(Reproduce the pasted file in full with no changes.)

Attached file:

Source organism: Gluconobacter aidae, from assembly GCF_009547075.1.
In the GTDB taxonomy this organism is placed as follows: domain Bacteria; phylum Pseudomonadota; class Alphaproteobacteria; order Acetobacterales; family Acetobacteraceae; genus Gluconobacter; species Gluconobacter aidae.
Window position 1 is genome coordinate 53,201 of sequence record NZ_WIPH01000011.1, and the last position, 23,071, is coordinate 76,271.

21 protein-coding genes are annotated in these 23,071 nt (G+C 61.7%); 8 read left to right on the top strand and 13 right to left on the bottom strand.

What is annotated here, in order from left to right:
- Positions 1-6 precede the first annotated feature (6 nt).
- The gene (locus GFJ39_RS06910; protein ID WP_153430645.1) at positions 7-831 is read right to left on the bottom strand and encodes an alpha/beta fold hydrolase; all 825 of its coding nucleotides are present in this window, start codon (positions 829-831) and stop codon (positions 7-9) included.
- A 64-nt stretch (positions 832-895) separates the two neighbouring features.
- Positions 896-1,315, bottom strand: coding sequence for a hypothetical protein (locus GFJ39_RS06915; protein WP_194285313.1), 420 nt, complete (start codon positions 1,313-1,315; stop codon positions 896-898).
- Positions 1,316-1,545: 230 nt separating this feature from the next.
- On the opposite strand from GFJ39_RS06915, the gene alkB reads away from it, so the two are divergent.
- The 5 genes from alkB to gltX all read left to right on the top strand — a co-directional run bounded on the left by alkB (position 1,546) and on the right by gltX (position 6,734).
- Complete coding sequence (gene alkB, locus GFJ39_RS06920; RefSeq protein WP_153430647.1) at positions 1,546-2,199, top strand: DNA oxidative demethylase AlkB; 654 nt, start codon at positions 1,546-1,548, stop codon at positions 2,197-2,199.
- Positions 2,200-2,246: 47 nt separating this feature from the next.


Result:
Source organism: Gluconobacter aidae, from assembly GCF_009547075.1.
In the GTDB taxonomy this organism is placed as follows: domain Bacteria; phylum Pseudomonadota; class Alphaproteobacteria; order Acetobacterales; family Acetobacteraceae; genus Gluconobacter; species Gluconobacter aidae.
Window position 1 is genome coordinate 53,201 of sequence record NZ_WIPH01000011.1, and the last position, 23,071, is coordinate 76,271.

21 protein-coding genes are annotated in these 23,071 nt (G+C 61.7%); 8 read left to right on the top strand and 13 right to left on the bottom strand.

What is annotated here, in order from left to right:
- Positions 1-6 precede the first annotated feature (6 nt).
- The gene (locus GFJ39_RS06910; protein ID WP_153430645.1) at positions 7-831 is read right to left on the bottom strand and encodes an alpha/beta fold hydrolase; all 825 of its coding nucleotides are present in this window, start codon (positions 829-831) and stop codon (positions 7-9) included.
- A 64-nt stretch (positions 832-895) separates the two neighbouring features.
- Positions 896-1,315, bottom strand: coding sequence for a hypothetical protein (locus GFJ39_RS06915; protein WP_194285313.1), 420 nt, complete (start codon positions 1,313-1,315; stop codon positions 896-898).
- Positions 1,316-1,545: 230 nt separating this feature from the next.
- On the opposite strand from GFJ39_RS06915, the gene alkB reads away from it, so the two are divergent.
- The 5 genes from alkB to gltX all read left to right on the top strand — a co-directional run bounded on the left by alkB (position 1,546) and on the right by gltX (position 6,734).
- Complete coding sequence (gene alkB, locus GFJ39_RS06920; RefSeq protein WP_153430647.1) at positions 1,546-2,199, top strand: DNA oxidative demethylase AlkB; 654 nt, start codon at positions 1,546-1,548, stop codon at positions 2,197-2,199.
- Positions 2,200-2,246: 47 nt separating this feature from the next.